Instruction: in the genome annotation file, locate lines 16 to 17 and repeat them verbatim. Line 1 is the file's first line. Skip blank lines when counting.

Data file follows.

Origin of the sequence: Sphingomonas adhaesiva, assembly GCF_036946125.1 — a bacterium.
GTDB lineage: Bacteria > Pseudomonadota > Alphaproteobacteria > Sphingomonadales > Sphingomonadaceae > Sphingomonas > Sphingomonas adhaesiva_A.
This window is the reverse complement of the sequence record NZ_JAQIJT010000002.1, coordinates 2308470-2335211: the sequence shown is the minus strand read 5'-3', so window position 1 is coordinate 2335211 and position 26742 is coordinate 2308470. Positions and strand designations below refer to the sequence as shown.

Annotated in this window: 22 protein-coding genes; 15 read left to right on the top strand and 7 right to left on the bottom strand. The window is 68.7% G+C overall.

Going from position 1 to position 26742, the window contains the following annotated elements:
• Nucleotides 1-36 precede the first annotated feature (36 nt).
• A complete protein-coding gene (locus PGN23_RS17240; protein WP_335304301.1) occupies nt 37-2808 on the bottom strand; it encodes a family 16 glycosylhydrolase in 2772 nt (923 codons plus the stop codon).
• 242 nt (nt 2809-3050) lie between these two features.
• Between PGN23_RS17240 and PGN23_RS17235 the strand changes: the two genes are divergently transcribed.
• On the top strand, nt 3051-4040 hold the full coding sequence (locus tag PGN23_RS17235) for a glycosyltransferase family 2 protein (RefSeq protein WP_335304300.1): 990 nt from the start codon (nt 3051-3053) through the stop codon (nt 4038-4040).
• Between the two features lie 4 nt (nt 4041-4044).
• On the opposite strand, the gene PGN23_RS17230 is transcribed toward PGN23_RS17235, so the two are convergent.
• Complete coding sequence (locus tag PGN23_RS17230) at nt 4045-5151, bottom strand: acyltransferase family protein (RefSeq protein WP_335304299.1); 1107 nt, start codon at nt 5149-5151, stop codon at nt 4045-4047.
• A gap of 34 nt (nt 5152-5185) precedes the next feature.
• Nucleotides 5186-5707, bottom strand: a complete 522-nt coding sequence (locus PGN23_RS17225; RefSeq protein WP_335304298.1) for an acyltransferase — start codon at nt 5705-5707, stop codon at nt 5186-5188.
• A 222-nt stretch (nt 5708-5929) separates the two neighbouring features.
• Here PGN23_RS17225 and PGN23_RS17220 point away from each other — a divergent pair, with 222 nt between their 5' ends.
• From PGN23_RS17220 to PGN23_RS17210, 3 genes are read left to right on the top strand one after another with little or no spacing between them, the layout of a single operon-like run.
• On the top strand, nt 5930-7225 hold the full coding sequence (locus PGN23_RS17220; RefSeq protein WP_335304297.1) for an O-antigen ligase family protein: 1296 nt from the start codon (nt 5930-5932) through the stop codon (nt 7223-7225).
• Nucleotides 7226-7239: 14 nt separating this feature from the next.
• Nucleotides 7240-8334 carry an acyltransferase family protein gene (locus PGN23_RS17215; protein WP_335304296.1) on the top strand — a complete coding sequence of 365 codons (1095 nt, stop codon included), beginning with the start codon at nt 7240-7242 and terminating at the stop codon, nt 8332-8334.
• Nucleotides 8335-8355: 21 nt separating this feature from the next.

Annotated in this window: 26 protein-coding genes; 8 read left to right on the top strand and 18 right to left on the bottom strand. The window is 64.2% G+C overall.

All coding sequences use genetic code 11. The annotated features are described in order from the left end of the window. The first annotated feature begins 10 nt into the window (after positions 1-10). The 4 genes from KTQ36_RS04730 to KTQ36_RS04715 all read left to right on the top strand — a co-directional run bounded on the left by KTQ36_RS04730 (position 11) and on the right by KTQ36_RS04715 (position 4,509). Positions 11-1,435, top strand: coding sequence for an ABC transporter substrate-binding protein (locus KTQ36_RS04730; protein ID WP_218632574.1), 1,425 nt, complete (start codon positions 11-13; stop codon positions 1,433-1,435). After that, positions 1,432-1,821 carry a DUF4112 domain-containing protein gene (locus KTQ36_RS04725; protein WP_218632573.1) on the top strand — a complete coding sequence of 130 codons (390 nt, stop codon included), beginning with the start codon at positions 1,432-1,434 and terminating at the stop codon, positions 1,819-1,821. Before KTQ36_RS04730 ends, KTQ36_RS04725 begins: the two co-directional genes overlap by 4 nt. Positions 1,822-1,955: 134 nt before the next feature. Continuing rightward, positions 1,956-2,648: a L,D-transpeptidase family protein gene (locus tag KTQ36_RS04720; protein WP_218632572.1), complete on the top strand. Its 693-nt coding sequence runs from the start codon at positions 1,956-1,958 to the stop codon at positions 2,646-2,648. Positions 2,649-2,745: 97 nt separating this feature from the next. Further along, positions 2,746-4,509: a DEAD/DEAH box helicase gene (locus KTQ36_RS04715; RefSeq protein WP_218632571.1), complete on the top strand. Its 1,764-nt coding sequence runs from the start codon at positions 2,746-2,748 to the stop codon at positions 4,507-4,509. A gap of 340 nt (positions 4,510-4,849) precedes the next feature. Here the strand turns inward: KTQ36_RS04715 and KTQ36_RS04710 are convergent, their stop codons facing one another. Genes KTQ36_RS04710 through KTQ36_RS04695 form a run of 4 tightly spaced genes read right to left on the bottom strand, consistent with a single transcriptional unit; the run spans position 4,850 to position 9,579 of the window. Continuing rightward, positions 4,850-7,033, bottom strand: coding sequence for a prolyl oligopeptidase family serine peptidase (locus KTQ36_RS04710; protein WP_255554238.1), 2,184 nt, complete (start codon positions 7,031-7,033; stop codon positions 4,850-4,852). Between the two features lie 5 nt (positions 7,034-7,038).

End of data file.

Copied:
• A 222-nt stretch (nt 5708-5929) separates the two neighbouring features.
• Here PGN23_RS17225 and PGN23_RS17220 point away from each other — a divergent pair, with 222 nt between their 5' ends.